I planned my career, but not all went exactly as I envisioned. Opportunities emerged, unexpected findings were too interesting not to pursue, new studies arose from old ones, new collaborators came up with exciting suggestions, and pints with colleagues often turned into interesting, half-crazy ideas that somehow worked. As a result, I have worked across several fields (at the peril of not being able to self-cite very often), and gained a great deal of unexpected experience. It has worked out pretty well, if I do say so myself. Sheffield University’s Think Ahead research support group recently published a short blog post on Krumboltz, Levin and Mitchell’s ‘Planned Happenstance’ theory, which resonated with me. This focuses on making the best of everyday opportunities to succeed and contains some valuable suggestions on how to do this. The Think Ahead post is a neat overview of the theory and worth a read.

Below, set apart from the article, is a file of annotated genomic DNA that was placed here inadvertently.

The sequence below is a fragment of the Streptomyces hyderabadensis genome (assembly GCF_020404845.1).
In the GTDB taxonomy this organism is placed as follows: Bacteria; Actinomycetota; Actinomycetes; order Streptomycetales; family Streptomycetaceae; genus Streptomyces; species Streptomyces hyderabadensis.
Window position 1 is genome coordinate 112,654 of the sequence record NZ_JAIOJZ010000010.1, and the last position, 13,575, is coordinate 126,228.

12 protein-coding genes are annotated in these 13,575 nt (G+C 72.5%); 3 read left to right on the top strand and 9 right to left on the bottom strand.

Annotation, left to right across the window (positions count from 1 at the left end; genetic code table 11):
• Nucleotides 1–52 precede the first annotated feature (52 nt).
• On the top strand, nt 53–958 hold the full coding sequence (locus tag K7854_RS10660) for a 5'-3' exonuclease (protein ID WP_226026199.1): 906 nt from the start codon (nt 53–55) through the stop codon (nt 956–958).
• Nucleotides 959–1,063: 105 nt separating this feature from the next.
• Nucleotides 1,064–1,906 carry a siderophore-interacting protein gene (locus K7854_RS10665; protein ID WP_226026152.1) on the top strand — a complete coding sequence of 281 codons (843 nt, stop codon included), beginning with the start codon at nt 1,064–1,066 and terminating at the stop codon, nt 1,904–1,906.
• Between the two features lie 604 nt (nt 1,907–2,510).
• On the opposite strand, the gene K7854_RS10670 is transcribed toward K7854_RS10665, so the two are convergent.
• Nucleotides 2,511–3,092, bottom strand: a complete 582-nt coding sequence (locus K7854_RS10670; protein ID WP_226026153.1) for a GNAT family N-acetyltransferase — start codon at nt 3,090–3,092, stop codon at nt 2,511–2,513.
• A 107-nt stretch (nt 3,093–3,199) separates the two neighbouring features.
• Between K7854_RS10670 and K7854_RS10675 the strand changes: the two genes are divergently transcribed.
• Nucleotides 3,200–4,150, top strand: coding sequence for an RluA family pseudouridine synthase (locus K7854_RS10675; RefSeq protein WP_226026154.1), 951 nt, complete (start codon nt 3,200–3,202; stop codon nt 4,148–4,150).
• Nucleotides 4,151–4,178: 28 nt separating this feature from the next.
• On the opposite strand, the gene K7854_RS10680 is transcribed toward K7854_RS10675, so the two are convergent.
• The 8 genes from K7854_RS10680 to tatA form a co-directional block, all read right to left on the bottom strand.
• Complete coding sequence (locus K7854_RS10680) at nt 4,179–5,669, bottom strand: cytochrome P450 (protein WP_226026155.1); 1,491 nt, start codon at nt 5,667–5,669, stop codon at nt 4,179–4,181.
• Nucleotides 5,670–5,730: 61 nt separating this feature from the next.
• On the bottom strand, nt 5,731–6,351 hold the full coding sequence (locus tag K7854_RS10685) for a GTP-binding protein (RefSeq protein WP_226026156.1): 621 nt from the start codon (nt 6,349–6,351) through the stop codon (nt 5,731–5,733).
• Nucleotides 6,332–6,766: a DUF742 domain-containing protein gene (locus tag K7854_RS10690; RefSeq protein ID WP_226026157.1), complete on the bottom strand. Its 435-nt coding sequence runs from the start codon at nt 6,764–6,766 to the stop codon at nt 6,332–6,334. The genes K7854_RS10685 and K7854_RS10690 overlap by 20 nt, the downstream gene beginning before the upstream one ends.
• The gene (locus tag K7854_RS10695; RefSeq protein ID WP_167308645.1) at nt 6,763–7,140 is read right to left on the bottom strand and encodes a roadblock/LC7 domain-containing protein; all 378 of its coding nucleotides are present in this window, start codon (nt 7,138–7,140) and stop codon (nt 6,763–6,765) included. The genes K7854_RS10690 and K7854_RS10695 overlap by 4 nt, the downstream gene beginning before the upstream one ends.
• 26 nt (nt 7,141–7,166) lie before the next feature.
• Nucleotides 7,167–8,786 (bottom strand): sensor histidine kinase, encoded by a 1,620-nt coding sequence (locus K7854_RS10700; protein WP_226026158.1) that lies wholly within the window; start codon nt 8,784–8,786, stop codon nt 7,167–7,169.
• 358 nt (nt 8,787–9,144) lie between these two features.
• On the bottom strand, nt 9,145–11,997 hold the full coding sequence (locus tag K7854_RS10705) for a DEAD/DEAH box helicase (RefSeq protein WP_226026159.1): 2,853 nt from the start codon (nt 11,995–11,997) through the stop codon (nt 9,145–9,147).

Career planning is often presented as applying a logical, step by step approach following a linear pattern to develop your career but the reality is that life in general and our career thinking more specifically often don’t work that way. We have a huge number of options open to us and deciding what is the […]
Read the rest of “I fell into this by accident” at the Think Ahead Blog